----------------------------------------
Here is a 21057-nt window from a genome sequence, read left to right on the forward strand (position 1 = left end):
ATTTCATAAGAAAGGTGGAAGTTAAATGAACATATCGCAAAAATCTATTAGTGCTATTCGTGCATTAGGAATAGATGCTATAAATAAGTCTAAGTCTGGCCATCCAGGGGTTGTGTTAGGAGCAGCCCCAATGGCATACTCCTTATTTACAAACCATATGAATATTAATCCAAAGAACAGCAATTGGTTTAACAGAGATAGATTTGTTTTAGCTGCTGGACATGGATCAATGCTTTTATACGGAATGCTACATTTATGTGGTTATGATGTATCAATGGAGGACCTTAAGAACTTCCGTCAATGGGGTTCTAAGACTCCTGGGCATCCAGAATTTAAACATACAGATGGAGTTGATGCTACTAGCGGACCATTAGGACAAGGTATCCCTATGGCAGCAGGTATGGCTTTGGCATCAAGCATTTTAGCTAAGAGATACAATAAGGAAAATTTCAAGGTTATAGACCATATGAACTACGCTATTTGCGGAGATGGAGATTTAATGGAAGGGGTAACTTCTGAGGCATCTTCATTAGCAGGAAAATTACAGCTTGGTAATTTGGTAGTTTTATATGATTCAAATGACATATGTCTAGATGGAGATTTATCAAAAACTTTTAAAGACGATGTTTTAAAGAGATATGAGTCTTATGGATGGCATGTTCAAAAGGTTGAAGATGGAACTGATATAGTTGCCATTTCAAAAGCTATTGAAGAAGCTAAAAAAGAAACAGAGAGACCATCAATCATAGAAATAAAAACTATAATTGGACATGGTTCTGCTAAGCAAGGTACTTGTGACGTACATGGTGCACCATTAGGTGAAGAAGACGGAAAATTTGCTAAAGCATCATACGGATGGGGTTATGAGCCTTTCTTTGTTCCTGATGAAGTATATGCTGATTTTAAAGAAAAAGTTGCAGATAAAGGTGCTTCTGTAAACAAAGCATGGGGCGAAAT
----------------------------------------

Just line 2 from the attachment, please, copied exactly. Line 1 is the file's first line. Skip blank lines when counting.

ATTTCATAAGAAAGGTGGAAGTTAAATGAACATATCGCAAAAATCTATTAGTGCTATTCGTGCATTAGGAATAGATGCTATAAATAAGTCTAAGTCTGGCCATCCAGGGGTTGTGTTAGGAGCAGCCCCAATGGCATACTCCTTATTTACAAACCATATGAATATTAATCCAAAGAACAGCAATTGGTTTAACAGAGATAGATTTGTTTTAGCTGCTGGACATGGATCAATGCTTTTATACGGAATGCTACATTTATGTGGTTATGATGTATCAATGGAGGACCTTAAGAACTTCCGTCAATGGGGTTCTAAGACTCCTGGGCATCCAGAATTTAAACATACAGATGGAGTTGATGCTACTAGCGGACCATTAGGACAAGGTATCCCTATGGCAGCAGGTATGGCTTTGGCATCAAGCATTTTAGCTAAGAGATACAATAAGGAAAATTTCAAGGTTATAGACCATATGAACTACGCTATTTGCGGAGATGGAGATTTAATGGAAGGGGTAACTTCTGAGGCATCTTCATTAGCAGGAAAATTACAGCTTGGTAATTTGGTAGTTTTATATGATTCAAATGACATATGTCTAGATGGAGATTTATCAAAAACTTTTAAAGACGATGTTTTAAAGAGATATGAGTCTTATGGATGGCATGTTCAAAAGGTTGAAGATGGAACTGATATAGTTGCCATTTCAAAAGCTATTGAAGAAGCTAAAAAAGAAACAGAGAGACCATCAATCATAGAAATAAAAACTATAATTGGACATGGTTCTGCTAAGCAAGGTACTTGTGACGTACATGGTGCACCATTAGGTGAAGAAGACGGAAAATTTGCTAAAGCATCATACGGATGGGGTTATGAGCCTTTCTTTGTTCCTGATGAAGTATATGCTGATTTTAAAGAAAAAGTTGCAGATAAAGGTGCTTCTGTAAACAAAGCATGGGGCGAAAT